Andrew Knighton notes

I have relating to the old Slade Chapel told to me by a cousin of my grandfather in 1987 when he was 95 who was brought up by my great great grandfather, Isaac Knighton, son-in-law of John Robinson. Unfortunately this old relative’s parents died in the 1898 typhoid outbreak, leaving 3 young boys to be brought up by their mother’s parents (Sarah and Isaac Knighton). It’s through this route that I have quite a lot  of family related ephemera – my family were hoarders.


Adeline Wells’ letters form the basis of the site and the contributions I’ve sent so far have been 19th century and intended to slot in around buildings or people you’ve already mentioned. However, looking at the site more closely, I think a lot more of my collection could be of interest (which I’d previously ruled out in my mind) and I’ve attached a few items, some of which fall into the 20th century. If any might be useful, let me know and I can scan them – the attached are only images using my old smartphone, so excuse the quality.
  • J Baines football cards for Ilkeston Town – see separate printed note. These were issued in their thousands for small clubs all over the country.
  • Children’s dance invitation for Minnie Columbine who I believe was the daughter of the manager of Carrier’s factory. She became Minnie Cartwright and gave me a number of old items relating to the Columbine family back in the mid-1980s.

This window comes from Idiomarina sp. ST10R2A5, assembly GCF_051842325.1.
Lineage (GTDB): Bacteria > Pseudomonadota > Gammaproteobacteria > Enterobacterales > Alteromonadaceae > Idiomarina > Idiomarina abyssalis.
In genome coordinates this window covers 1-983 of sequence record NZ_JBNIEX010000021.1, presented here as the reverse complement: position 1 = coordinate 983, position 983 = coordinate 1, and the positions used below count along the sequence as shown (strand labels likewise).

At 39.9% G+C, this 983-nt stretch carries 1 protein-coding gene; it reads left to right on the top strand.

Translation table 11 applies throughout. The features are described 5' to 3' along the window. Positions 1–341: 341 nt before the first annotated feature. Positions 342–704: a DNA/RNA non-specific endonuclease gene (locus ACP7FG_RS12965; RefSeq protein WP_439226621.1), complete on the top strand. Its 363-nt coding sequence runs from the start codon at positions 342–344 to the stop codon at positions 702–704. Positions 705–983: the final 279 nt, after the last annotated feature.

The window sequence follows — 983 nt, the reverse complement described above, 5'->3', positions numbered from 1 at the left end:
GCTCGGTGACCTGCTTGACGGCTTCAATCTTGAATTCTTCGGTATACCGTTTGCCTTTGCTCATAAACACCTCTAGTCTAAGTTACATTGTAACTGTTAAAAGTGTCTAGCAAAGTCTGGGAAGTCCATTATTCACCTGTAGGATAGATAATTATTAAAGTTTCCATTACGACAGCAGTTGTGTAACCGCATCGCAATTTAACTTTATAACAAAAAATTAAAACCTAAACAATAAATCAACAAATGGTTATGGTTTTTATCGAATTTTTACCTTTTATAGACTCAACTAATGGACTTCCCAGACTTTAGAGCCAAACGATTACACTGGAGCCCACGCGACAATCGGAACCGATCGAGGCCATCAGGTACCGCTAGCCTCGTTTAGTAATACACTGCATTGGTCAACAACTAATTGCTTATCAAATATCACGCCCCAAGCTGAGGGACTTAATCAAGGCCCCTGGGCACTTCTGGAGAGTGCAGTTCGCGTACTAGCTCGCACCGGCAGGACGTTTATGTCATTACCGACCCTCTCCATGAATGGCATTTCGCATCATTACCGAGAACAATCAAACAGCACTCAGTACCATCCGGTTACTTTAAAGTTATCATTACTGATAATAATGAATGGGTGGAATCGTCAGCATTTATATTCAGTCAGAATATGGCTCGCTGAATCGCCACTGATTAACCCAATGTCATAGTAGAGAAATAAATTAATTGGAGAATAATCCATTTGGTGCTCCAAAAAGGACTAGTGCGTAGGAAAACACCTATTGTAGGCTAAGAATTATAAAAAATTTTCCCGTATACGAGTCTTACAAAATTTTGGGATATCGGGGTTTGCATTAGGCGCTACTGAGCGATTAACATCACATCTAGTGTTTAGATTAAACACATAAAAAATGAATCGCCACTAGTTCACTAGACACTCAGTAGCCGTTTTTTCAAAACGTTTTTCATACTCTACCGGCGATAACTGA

• Admission ticket for Mrs WB Columbine to the stand outside the town hall for the royal visit in 1914. Mrs Columbine was Minnie Columbine’s mother.
I also have a very large photograph of the Primitive Methodist band which my old relative said was taken outside the house of Isaac Potter who headed up the band. It’s predominantly the Shaw, Knighton and Potter men. The house was behind 99 Bath Street (opposite Woolworths) and accessed via an entry by 99 Bath Street, but I’ve never been able to find it on any maps. You might remember 99 Bath Street as the chip shop that only opened odd days, always very busy Saturday lunchtimes, and had no name above it hence we knew it as “99s”. If you had a knife and fork that matched, or matching plate/cup, you were lucky. Also the waitresses seemed to be all well into their 70s, at least. Quite an experience. Would it be worth me sending an image of the photo, with names?